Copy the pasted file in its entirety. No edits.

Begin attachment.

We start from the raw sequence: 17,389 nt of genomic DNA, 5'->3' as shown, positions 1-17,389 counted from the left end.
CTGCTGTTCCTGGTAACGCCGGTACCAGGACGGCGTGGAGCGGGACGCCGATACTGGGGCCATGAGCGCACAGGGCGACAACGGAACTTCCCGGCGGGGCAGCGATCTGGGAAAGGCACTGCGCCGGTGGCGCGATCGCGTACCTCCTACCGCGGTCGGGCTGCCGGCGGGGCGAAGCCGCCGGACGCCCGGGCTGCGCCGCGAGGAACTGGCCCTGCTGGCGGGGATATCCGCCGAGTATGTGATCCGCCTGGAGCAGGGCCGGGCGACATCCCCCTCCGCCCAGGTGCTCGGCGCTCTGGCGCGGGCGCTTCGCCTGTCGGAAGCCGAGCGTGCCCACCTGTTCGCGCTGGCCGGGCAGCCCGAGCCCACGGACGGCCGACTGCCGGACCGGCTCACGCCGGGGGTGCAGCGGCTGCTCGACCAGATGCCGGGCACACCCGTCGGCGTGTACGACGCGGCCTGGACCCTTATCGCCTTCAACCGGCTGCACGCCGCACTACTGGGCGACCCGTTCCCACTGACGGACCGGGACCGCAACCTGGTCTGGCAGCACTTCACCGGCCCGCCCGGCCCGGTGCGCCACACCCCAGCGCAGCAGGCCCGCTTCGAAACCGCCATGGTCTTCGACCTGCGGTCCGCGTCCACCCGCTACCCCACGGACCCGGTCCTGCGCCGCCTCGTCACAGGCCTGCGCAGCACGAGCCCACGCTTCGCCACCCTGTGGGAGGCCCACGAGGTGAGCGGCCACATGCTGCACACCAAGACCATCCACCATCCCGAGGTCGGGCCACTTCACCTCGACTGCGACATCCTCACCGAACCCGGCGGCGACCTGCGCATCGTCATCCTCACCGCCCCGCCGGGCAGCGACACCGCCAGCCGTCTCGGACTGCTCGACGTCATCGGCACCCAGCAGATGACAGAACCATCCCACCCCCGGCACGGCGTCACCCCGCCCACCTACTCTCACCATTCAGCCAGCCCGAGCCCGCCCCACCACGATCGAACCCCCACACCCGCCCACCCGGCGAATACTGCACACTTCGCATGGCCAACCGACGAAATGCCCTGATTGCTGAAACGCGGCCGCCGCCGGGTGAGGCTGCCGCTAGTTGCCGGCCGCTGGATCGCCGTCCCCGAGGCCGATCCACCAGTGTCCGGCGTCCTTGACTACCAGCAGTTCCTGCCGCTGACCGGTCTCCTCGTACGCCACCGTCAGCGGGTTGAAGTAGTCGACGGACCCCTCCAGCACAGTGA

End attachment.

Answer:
We start from the raw sequence: 17,389 nt of genomic DNA, 5'->3' as shown, positions 1-17,389 counted from the left end.
CTGCTGTTCCTGGTAACGCCGGTACCAGGACGGCGTGGAGCGGGACGCCGATACTGGGGCCATGAGCGCACAGGGCGACAACGGAACTTCCCGGCGGGGCAGCGATCTGGGAAAGGCACTGCGCCGGTGGCGCGATCGCGTACCTCCTACCGCGGTCGGGCTGCCGGCGGGGCGAAGCCGCCGGACGCCCGGGCTGCGCCGCGAGGAACTGGCCCTGCTGGCGGGGATATCCGCCGAGTATGTGATCCGCCTGGAGCAGGGCCGGGCGACATCCCCCTCCGCCCAGGTGCTCGGCGCTCTGGCGCGGGCGCTTCGCCTGTCGGAAGCCGAGCGTGCCCACCTGTTCGCGCTGGCCGGGCAGCCCGAGCCCACGGACGGCCGACTGCCGGACCGGCTCACGCCGGGGGTGCAGCGGCTGCTCGACCAGATGCCGGGCACACCCGTCGGCGTGTACGACGCGGCCTGGACCCTTATCGCCTTCAACCGGCTGCACGCCGCACTACTGGGCGACCCGTTCCCACTGACGGACCGGGACCGCAACCTGGTCTGGCAGCACTTCACCGGCCCGCCCGGCCCGGTGCGCCACACCCCAGCGCAGCAGGCCCGCTTCGAAACCGCCATGGTCTTCGACCTGCGGTCCGCGTCCACCCGCTACCCCACGGACCCGGTCCTGCGCCGCCTCGTCACAGGCCTGCGCAGCACGAGCCCACGCTTCGCCACCCTGTGGGAGGCCCACGAGGTGAGCGGCCACATGCTGCACACCAAGACCATCCACCATCCCGAGGTCGGGCCACTTCACCTCGACTGCGACATCCTCACCGAACCCGGCGGCGACCTGCGCATCGTCATCCTCACCGCCCCGCCGGGCAGCGACACCGCCAGCCGTCTCGGACTGCTCGACGTCATCGGCACCCAGCAGATGACAGAACCATCCCACCCCCGGCACGGCGTCACCCCGCCCACCTACTCTCACCATTCAGCCAGCCCGAGCCCGCCCCACCACGATCGAACCCCCACACCCGCCCACCCGGCGAATACTGCACACTTCGCATGGCCAACCGACGAAATGCCCTGATTGCTGAAACGCGGCCGCCGCCGGGTGAGGCTGCCGCTAGTTGCCGGCCGCTGGATCGCCGTCCCCGAGGCCGATCCACCAGTGTCCGGCGTCCTTGACTACCAGCAGTTCCTGCCGCTGACCGGTCTCCTCGTACGCCACCGTCAGCGGGTTGAAGTAGTCGACGGACCCCTCCAGCACAGTGA